Architecture & Design, Construction, and Nonprofits

Nonprofit renovates space

April 3, 2018
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Living Room
The old Bridge facility was in “desperate need” of upgrades, according to organizers. Courtesy the Bridge of Arbor Circle

A local youth shelter nonprofit recently completed a $300,000 renovation.

The Bridge of Arbor Circle’s project was funded wholly by more than 100 corporate and individual donors.

A group of volunteers formed the Enrich the Bridge committee to spearhead the two-year remodel project.

The current Bridge facility was built in 1982. Serving an average of 250 youth per year and operating 24 hours per day, seven days per week, 365 days per year, the facility was in “desperate need” of upgrades, according to organizers.

Of the total cost, half was cash donations, and half was in-kind donations.

Herman Miller Cares provided furniture, John Grace Restoration donated prep and construction services, Kendall Lighting provided new lighting at a discounted price, Steelcase designed and completed the remodel of the seven bedrooms and Via Design developed the original design concept.

There was not an expansion of the space, just a reconstruction and update of the existing space. A.j. Veneklasen served as the contractor.

Nearly every surface of The Bridge facility received updates. Core elements of the project included: new carpet, fresh paint and upgraded lighting; updated furniture in the group programming space and adding five computer work stations; constructing a new assessment office and staff space to increase efficiency and privacy for individual meetings with youth; and upgrading the dining room furniture, floor and lighting to support the family-style meals at The Bridge.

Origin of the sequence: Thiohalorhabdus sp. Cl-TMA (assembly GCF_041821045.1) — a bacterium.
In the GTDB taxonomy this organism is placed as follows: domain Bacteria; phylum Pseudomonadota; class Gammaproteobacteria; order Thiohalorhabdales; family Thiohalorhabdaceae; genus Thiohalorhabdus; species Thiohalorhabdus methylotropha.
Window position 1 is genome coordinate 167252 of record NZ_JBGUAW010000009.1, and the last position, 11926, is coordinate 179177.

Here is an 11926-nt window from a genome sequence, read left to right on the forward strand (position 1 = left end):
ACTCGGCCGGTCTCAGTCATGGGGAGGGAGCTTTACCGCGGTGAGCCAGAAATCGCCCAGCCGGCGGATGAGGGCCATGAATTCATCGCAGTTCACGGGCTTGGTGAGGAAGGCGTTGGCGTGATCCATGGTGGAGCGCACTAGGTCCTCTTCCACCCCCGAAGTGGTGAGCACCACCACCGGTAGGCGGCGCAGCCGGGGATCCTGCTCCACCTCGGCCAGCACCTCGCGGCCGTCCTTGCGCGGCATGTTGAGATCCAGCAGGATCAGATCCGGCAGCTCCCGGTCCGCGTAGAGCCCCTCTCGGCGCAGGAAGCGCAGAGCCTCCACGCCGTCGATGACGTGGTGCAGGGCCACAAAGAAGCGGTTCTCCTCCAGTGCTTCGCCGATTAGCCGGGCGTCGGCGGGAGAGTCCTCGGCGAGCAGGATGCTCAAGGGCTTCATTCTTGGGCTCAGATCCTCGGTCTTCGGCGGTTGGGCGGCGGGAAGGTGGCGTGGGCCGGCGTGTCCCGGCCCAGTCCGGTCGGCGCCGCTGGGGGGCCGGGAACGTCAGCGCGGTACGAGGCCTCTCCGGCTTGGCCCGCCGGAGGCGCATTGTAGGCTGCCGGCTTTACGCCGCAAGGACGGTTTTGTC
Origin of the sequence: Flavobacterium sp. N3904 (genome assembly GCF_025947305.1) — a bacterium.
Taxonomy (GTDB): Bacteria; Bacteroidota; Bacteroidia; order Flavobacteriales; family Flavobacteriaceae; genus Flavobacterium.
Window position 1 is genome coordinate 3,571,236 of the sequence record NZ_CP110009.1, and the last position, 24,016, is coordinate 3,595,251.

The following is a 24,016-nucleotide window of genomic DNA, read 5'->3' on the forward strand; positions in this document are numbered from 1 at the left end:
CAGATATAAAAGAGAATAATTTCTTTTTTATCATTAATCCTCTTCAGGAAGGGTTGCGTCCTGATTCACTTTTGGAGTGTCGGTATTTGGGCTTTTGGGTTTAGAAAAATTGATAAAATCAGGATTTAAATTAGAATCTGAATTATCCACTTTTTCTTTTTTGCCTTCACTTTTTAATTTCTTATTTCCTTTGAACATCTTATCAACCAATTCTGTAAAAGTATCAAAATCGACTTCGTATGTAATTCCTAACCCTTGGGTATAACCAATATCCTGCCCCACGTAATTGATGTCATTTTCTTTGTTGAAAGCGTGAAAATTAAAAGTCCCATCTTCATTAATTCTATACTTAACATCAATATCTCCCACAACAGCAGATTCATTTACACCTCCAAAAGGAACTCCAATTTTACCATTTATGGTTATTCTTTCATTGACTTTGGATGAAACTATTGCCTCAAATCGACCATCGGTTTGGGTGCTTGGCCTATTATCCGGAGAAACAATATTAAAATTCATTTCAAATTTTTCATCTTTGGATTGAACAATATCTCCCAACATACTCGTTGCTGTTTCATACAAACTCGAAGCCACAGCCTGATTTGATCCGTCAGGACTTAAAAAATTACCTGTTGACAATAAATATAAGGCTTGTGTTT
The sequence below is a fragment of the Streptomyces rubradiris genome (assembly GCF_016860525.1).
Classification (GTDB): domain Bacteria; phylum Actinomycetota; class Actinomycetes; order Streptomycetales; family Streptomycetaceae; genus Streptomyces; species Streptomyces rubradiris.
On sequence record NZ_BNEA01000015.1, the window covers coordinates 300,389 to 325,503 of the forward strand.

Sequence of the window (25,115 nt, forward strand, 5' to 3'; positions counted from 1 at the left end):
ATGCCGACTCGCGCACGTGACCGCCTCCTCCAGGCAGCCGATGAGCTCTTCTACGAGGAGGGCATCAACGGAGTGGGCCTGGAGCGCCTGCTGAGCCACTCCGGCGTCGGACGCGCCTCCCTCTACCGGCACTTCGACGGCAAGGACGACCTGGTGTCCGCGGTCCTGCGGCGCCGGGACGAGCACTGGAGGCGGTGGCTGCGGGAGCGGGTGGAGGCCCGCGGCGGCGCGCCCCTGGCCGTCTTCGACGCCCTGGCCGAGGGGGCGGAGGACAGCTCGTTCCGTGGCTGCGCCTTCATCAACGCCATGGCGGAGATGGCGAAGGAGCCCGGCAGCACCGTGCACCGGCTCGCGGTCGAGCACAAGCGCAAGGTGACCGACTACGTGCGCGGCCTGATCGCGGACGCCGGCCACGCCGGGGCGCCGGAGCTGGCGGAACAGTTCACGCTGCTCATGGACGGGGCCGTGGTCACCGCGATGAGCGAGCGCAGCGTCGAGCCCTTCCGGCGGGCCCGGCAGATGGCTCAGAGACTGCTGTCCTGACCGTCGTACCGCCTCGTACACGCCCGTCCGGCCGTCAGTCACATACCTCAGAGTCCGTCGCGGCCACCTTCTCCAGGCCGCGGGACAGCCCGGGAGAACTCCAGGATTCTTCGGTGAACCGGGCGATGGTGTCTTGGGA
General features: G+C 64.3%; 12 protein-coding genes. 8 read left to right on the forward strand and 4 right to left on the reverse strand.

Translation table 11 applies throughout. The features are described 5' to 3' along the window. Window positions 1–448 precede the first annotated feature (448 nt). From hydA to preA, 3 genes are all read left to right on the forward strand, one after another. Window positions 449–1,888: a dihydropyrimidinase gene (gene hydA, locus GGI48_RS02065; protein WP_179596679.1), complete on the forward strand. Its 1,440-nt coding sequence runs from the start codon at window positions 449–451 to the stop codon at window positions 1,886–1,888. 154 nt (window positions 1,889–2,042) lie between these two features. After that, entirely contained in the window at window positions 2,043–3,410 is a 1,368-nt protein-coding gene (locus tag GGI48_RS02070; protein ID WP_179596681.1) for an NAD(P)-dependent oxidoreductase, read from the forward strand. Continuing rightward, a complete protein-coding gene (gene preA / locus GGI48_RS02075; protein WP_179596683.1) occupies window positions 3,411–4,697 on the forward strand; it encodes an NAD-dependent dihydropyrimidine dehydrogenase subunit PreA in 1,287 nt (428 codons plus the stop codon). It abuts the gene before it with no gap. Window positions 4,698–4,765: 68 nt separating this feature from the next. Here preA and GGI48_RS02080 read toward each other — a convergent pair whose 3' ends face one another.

The project also included reconstructing the existing bathrooms from two single-user bathrooms to 3.5 single-user bathrooms and completely refreshing the seven youth bedrooms, giving each a unique design.

The renovations were meant to increase the efficiency and functionality of the facility, while creating a more welcoming space for the youth Arbor Circle serves, said Julie Cnossen, program director.

“Our goal really is to provide young people with safety, to help them on their goals toward stability and to reconnect them with safe family and friends, so that this episode of homelessness for them is brief and one time," she said.

The Bridge of Arbor Circle

Founded as The Bridge for Runaways in 1970, The Bridge of Arbor Circle is a safe shelter program for youth ages 10 to 17 who are facing homelessness or considering running away.

Through more than 50 programs and services, Arbor Circle provides mental health counseling, substance use treatment, family development, adoption and foster care, advocacy, prevention, and child care resource and referral services. With a variety of services in 11 West Michigan counties, Arbor Circle serves nearly 22,000 individuals and families annually.

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